• Plain text editors do not allow you to edit HTML code very effectively. They can show HTML tags inside them. But they’re missing syntax highlighting, which makes the experience of writing HTML code and editing it less time consuming.


  • Rich text editors allow you to edit HTML content, and they can highlight the syntax into something easier to read and understand.


  • HTML editors that provide useful website design and front end development functionality…but you need more features that are not available.

Note: Some plain text editing software (it’s plain text because they don’t support styling and images) have the ability to highlight syntax for code editing in different languages. And some plain text editors even have the ability to run code projects, by providing features like compiling. These are called Integrated Development Environments (IDEs).

The following diagram shows how IDEs exist alongside other types of editors:

Overlapping circles showing how plain and rich text editors compare

Plain text vs rich text editor and WYSIWYG

But how about if you want to build web pages, but don’t want to change the underlying HTML? There is a variety of rich text editor that’s called the WYSIWYG (meaning What You See Is What You Get - find out more in the summary article).

As a rich text editor, a WYSIWYG editor has one additional feature: the content you see in the editor interface is exactly what will appear when the content is published. In other words, what you see when you hit ‘publish’ is what you’ll get when the web content is live.

Plain text vs rich text editors and additional features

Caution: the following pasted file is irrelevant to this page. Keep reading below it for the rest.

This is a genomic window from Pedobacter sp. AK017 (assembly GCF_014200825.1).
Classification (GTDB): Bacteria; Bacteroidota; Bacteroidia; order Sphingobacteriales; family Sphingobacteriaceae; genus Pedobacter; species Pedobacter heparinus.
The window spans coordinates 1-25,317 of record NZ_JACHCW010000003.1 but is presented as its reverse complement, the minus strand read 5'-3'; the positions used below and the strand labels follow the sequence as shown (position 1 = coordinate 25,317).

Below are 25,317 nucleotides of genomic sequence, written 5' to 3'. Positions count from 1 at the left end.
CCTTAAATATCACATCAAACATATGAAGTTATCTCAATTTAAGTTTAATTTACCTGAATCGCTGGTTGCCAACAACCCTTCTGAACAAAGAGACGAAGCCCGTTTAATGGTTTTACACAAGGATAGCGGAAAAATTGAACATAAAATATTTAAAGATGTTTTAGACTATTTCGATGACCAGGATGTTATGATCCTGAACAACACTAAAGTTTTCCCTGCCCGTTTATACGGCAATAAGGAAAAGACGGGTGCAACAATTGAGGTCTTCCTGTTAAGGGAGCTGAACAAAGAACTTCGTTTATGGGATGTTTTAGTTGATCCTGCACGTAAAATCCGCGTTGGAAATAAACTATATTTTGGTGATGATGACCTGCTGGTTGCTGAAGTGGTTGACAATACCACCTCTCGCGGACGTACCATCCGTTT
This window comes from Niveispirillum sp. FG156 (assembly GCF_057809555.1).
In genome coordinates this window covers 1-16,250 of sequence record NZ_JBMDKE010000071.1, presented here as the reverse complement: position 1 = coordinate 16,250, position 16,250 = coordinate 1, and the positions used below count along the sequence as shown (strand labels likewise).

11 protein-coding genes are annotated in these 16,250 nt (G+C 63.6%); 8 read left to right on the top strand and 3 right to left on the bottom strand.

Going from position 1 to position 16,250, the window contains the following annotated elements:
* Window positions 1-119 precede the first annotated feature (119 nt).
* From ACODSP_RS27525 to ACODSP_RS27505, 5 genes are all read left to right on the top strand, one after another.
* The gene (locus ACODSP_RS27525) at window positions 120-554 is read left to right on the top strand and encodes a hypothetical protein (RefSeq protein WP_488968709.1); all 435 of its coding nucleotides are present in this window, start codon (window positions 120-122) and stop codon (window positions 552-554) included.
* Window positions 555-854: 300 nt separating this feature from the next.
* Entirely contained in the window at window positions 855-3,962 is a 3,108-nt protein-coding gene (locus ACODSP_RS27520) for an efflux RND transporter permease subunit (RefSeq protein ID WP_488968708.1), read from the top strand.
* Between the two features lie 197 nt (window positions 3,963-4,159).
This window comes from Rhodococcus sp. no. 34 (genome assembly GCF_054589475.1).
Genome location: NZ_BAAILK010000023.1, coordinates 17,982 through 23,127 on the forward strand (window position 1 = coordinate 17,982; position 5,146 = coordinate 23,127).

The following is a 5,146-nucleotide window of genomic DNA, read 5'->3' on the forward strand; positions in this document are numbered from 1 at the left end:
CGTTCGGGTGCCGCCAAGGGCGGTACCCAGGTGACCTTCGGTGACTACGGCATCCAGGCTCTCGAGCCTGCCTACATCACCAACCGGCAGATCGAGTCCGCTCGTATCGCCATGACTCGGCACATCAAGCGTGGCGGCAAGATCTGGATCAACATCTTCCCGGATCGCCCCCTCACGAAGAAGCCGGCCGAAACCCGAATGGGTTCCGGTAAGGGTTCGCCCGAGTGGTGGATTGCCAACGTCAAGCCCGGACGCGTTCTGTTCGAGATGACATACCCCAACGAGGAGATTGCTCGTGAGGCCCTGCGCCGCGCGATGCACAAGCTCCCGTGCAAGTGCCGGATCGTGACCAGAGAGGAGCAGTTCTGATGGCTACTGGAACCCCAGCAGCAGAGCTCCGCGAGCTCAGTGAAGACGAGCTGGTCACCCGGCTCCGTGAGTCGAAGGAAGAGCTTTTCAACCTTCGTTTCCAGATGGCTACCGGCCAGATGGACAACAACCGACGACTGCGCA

Compared to a plain text editor, a rich text editor can save you time and boost productivity –  because it has a range of additional features. 

For instance: 

  • Spell check as you type
  • Thesaurus and hyperlink checking
  • A built-in image editor
  • Commenting
  • Built-in source code editor (with syntax highlighting – useful if you only need to check on HTML rather than spend time refining it)
  • Clean content import
  • Accessibility checking

The other advantage of a rich text editor is flexibility – versus a plain text editor that takes one form as standalone software and usually stays with that shape and purpose without changing. 

TinyMCE, as a rich text editor, changes to fit a variety of different use cases, such Content Management Systems (CMS), Document System Managers (DMS), and Email editors to name a few. Check on the TinyMCE solutions pages to see what’s possible.

Our support team is ready to help you decide on the right rich text editor solution for you. Contact us, or try out TinyMCE for yourself with a free rich text editor API key.

TinyMCEResourcesTextareaProduct Development
byTeam Tiny

Powering more than 40% of the world’s websites. Here to educate and empower the world through all things TinyMCE and more.